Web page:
The gentlemen's handbook on poker
from the introduction:The game of Poker has become popular during the last two decades^ and is now known in almost every civilized land. I have seen it played by the donkey boys in the streets of Cairo and by the Pi-Ute Indians on the plains of Nevada.
I was present on one occasion when a poker party was made up of a reigning monarchy a future king, and three princes imperial. That might well be called a ^^ royal flush.
That the game which could hold such competitors must be a fascinating one cannot be denied. It is indeed held by some to be the most dangerous of all games of cards since it can only be played for stakes, but it must be remembered that this is true of all games in which the player conceals the value of the cards he holds.
To the objection that poker is an unsocial game since it admits of no partners, each participant striving for himself alone, it is to be said that for this very reason poker absorbs its players with a deep fascination. Since one objective of the game is to mystify your adversaries as to the value of your hand, and as all sorts of chaflE and badinage are permitted, it cannot, after all, be termed an unsociable amusement.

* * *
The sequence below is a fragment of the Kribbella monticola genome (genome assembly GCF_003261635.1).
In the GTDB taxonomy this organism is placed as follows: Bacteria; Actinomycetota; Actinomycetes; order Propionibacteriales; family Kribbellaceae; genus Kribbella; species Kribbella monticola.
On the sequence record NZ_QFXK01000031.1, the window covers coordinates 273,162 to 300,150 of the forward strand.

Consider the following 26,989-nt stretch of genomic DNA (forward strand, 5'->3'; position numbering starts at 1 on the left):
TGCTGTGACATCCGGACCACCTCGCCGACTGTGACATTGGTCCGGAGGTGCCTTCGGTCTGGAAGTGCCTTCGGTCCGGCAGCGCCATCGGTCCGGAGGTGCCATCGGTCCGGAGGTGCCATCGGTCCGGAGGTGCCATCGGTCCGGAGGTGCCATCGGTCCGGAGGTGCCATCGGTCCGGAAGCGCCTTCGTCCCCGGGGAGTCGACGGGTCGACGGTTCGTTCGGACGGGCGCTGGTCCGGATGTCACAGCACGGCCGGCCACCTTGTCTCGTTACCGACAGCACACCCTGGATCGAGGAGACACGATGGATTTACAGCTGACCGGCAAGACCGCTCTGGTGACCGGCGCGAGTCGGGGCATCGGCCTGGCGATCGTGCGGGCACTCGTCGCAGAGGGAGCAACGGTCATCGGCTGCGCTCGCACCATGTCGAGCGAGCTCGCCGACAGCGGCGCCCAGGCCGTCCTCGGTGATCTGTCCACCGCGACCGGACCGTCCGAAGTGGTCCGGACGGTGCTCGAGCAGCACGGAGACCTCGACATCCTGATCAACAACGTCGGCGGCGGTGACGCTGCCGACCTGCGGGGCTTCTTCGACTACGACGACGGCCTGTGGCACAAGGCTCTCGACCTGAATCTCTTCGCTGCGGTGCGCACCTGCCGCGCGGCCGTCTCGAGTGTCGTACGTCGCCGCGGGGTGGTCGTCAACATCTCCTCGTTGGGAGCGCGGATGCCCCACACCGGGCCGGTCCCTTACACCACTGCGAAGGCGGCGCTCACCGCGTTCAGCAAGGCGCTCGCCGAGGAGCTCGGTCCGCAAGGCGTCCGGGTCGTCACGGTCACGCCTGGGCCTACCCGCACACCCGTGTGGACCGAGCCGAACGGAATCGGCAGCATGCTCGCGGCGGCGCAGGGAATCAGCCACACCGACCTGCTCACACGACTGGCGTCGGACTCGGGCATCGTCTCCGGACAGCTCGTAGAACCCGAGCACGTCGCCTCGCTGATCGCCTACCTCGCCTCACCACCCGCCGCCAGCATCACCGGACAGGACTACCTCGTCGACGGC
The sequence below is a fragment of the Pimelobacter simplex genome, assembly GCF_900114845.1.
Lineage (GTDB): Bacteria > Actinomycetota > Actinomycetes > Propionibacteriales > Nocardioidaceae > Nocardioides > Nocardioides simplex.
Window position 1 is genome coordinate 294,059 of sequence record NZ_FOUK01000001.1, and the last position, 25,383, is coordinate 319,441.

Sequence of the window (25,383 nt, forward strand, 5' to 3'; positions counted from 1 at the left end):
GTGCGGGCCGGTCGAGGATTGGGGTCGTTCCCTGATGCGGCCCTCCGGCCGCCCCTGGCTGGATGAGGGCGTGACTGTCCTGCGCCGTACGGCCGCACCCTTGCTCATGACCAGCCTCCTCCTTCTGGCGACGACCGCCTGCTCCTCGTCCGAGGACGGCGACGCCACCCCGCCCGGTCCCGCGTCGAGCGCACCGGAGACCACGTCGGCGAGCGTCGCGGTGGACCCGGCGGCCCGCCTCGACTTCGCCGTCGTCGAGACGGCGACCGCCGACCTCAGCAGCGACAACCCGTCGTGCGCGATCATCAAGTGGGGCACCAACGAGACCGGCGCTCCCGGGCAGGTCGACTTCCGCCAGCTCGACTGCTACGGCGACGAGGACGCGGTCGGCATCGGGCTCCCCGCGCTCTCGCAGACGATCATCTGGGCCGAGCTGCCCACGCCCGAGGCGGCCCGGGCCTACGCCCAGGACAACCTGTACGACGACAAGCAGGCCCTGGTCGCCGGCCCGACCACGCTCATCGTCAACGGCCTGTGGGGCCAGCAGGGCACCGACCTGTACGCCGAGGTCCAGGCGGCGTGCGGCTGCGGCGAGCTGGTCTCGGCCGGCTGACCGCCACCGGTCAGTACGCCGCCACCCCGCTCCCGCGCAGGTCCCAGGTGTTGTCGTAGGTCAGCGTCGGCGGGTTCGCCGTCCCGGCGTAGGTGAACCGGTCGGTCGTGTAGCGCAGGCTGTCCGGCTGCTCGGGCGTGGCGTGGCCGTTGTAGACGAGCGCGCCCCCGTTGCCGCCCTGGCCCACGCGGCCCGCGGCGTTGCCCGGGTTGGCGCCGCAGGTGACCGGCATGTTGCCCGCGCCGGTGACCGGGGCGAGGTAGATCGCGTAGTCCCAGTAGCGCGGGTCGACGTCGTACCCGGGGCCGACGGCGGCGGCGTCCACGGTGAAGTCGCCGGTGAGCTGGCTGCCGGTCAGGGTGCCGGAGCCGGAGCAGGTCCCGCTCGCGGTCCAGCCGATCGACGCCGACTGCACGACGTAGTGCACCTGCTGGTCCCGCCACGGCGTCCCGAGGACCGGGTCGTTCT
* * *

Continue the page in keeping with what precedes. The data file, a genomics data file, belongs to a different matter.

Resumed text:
Nonsense may fly from tongue to tongue, fast and furious, to any extent, providing it does not delay the game. Then, where a hand is shown down to detect its owner^s late futile attempt to mislead the table a rousing laugh usually follows so that the fun is always kept up.
Of course, one may have a bad-tempered or a churlish companion at the table, but such a one usually gets the worst of it when he betrays his peevishness. As in any game of chance or speculation, there are in poker opportunities to cheat. Long before poker, however, was even invented, cheat- ing at chance games was practiced by the unprincipled.
Author:, William Jermyn Florence